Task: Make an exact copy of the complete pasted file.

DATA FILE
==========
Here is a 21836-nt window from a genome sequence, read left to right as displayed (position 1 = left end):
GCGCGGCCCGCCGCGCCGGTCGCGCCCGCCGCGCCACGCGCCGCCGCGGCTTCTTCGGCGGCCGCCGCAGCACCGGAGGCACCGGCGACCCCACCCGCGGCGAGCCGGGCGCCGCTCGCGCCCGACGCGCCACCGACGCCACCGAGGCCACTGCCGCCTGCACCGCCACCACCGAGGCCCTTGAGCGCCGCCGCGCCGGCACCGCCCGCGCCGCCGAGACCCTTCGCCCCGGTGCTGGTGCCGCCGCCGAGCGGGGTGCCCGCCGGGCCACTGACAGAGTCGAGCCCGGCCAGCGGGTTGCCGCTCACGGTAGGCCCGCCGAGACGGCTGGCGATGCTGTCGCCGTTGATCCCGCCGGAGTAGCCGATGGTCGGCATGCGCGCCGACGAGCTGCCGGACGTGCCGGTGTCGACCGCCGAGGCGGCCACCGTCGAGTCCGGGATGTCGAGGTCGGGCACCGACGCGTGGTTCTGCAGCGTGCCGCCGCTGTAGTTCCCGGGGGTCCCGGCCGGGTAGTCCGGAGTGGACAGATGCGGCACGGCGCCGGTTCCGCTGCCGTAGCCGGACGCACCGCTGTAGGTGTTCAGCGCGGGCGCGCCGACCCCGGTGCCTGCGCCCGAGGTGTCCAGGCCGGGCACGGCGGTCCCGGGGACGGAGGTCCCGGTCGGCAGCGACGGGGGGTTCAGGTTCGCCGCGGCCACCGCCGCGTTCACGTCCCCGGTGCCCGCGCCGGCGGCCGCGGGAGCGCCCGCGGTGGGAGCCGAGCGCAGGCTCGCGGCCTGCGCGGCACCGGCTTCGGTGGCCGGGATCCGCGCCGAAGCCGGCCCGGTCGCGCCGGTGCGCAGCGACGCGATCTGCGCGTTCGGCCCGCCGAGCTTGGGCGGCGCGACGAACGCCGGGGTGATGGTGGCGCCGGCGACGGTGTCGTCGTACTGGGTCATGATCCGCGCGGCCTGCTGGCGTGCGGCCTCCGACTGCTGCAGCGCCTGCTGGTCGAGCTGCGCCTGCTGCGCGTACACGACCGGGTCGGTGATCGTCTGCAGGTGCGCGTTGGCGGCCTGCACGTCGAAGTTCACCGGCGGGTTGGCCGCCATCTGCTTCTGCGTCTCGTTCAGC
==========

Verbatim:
Here is a 21836-nt window from a genome sequence, read left to right as displayed (position 1 = left end):
GCGCGGCCCGCCGCGCCGGTCGCGCCCGCCGCGCCACGCGCCGCCGCGGCTTCTTCGGCGGCCGCCGCAGCACCGGAGGCACCGGCGACCCCACCCGCGGCGAGCCGGGCGCCGCTCGCGCCCGACGCGCCACCGACGCCACCGAGGCCACTGCCGCCTGCACCGCCACCACCGAGGCCCTTGAGCGCCGCCGCGCCGGCACCGCCCGCGCCGCCGAGACCCTTCGCCCCGGTGCTGGTGCCGCCGCCGAGCGGGGTGCCCGCCGGGCCACTGACAGAGTCGAGCCCGGCCAGCGGGTTGCCGCTCACGGTAGGCCCGCCGAGACGGCTGGCGATGCTGTCGCCGTTGATCCCGCCGGAGTAGCCGATGGTCGGCATGCGCGCCGACGAGCTGCCGGACGTGCCGGTGTCGACCGCCGAGGCGGCCACCGTCGAGTCCGGGATGTCGAGGTCGGGCACCGACGCGTGGTTCTGCAGCGTGCCGCCGCTGTAGTTCCCGGGGGTCCCGGCCGGGTAGTCCGGAGTGGACAGATGCGGCACGGCGCCGGTTCCGCTGCCGTAGCCGGACGCACCGCTGTAGGTGTTCAGCGCGGGCGCGCCGACCCCGGTGCCTGCGCCCGAGGTGTCCAGGCCGGGCACGGCGGTCCCGGGGACGGAGGTCCCGGTCGGCAGCGACGGGGGGTTCAGGTTCGCCGCGGCCACCGCCGCGTTCACGTCCCCGGTGCCCGCGCCGGCGGCCGCGGGAGCGCCCGCGGTGGGAGCCGAGCGCAGGCTCGCGGCCTGCGCGGCACCGGCTTCGGTGGCCGGGATCCGCGCCGAAGCCGGCCCGGTCGCGCCGGTGCGCAGCGACGCGATCTGCGCGTTCGGCCCGCCGAGCTTGGGCGGCGCGACGAACGCCGGGGTGATGGTGGCGCCGGCGACGGTGTCGTCGTACTGGGTCATGATCCGCGCGGCCTGCTGGCGTGCGGCCTCCGACTGCTGCAGCGCCTGCTGGTCGAGCTGCGCCTGCTGCGCGTACACGACCGGGTCGGTGATCGTCTGCAGGTGCGCGTTGGCGGCCTGCACGTCGAAGTTCACCGGCGGGTTGGCCGCCATCTGCTTCTGCGTCTCGTTCAGC